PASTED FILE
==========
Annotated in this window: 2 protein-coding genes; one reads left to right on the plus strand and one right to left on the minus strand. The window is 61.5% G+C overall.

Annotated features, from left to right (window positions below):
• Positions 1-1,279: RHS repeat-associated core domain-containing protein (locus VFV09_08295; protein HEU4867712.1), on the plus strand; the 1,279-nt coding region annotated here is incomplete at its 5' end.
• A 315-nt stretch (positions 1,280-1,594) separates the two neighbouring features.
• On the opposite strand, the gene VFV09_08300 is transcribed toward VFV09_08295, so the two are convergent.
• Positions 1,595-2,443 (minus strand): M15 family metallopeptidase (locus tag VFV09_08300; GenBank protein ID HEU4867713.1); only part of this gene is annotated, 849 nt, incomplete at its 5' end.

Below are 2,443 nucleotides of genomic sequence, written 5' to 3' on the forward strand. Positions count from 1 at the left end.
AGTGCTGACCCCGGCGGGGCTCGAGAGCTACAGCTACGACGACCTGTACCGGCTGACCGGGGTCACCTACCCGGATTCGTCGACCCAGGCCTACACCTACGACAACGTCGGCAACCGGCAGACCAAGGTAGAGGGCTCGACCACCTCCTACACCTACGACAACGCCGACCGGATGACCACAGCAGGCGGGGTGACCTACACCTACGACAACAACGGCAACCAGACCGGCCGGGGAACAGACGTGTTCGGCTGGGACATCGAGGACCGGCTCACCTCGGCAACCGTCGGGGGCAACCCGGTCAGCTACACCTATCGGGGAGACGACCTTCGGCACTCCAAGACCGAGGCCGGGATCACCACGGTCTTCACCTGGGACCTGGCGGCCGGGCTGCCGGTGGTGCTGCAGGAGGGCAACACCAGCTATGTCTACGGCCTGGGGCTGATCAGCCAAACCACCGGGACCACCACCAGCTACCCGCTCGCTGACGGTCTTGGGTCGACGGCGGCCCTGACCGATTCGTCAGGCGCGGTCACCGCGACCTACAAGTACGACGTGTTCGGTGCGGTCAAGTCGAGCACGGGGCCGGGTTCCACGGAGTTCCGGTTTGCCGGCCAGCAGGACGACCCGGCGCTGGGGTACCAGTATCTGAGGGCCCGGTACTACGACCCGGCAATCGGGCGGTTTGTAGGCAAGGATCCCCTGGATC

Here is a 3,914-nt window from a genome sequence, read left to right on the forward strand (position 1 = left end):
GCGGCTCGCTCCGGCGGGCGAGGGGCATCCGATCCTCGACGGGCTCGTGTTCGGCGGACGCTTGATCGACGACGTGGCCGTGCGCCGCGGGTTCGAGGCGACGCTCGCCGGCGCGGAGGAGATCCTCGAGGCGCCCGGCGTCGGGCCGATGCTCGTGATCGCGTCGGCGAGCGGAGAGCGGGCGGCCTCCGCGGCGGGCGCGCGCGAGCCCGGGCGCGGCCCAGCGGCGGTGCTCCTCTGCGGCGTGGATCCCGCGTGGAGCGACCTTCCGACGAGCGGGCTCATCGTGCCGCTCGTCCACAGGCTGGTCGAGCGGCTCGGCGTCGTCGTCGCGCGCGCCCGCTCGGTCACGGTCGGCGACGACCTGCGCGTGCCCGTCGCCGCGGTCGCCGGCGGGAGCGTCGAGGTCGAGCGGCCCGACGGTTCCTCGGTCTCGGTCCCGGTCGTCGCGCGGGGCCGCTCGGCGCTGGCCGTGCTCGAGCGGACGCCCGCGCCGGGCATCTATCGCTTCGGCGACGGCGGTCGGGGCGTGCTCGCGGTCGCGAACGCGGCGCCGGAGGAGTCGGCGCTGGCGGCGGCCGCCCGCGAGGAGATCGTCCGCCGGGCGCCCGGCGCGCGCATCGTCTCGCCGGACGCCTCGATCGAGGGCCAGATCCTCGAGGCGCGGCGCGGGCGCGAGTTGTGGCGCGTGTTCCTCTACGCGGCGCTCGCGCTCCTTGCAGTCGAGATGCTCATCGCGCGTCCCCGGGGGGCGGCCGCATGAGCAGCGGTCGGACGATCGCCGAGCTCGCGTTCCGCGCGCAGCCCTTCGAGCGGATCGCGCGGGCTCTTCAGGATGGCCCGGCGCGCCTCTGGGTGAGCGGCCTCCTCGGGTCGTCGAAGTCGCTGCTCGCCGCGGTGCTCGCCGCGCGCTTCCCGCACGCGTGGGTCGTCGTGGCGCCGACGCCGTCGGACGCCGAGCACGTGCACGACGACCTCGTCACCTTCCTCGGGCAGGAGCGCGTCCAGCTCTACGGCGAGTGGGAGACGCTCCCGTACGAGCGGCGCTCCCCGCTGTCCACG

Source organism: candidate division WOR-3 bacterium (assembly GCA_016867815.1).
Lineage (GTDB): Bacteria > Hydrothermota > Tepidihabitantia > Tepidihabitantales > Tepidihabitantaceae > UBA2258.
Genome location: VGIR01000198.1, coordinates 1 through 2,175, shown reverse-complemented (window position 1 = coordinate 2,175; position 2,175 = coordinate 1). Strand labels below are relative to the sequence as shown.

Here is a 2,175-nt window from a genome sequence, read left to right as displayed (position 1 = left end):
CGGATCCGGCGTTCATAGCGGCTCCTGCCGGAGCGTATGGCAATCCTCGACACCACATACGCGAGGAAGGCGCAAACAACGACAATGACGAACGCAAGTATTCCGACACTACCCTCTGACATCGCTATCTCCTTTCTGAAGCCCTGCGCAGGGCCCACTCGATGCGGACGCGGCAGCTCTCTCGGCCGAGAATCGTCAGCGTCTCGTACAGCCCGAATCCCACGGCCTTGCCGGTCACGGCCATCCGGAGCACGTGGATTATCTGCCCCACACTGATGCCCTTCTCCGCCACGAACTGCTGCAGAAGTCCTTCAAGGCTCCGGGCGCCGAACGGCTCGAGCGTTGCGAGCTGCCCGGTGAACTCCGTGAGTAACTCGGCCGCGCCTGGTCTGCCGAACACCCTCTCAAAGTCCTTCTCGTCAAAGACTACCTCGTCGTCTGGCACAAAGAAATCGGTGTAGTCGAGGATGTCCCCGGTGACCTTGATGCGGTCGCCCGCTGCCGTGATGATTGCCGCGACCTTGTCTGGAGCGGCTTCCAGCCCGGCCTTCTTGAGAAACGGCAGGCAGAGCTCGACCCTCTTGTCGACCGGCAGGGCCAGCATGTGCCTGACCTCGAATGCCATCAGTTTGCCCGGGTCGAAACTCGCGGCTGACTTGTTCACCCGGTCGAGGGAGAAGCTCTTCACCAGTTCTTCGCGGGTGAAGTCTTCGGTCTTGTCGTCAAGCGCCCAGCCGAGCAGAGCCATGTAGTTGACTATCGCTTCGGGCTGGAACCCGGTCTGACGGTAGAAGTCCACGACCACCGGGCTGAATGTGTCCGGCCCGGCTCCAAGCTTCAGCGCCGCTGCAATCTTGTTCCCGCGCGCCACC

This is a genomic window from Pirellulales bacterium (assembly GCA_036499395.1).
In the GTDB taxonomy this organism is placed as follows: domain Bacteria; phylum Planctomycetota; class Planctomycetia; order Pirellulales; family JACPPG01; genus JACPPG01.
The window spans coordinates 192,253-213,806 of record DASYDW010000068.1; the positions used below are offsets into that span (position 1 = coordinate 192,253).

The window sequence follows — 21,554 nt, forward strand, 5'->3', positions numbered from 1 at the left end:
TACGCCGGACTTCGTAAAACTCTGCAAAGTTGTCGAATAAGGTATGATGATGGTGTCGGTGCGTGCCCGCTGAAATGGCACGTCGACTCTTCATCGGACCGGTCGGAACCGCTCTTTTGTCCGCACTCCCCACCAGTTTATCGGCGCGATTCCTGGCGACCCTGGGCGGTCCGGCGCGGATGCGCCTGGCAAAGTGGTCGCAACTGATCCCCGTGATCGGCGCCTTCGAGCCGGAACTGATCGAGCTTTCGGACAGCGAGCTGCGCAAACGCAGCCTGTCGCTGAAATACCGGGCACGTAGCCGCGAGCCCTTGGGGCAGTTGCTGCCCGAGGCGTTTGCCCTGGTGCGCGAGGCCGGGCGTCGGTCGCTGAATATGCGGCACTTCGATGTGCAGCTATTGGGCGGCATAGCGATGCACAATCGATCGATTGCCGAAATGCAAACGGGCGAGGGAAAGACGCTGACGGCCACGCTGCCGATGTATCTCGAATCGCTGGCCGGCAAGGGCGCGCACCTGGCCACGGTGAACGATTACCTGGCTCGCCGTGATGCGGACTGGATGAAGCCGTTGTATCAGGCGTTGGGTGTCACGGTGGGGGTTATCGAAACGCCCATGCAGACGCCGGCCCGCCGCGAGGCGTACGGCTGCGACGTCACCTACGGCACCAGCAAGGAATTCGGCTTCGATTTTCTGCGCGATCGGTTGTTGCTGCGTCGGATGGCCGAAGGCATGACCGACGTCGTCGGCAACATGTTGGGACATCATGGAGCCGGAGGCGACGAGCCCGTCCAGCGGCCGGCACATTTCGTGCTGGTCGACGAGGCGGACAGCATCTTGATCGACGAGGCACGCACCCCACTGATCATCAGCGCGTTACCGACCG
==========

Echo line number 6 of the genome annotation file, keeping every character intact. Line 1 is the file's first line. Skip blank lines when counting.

• Positions 1,595-2,443 (minus strand): M15 family metallopeptidase (locus tag VFV09_08300; GenBank protein ID HEU4867713.1); only part of this gene is annotated, 849 nt, incomplete at its 5' end.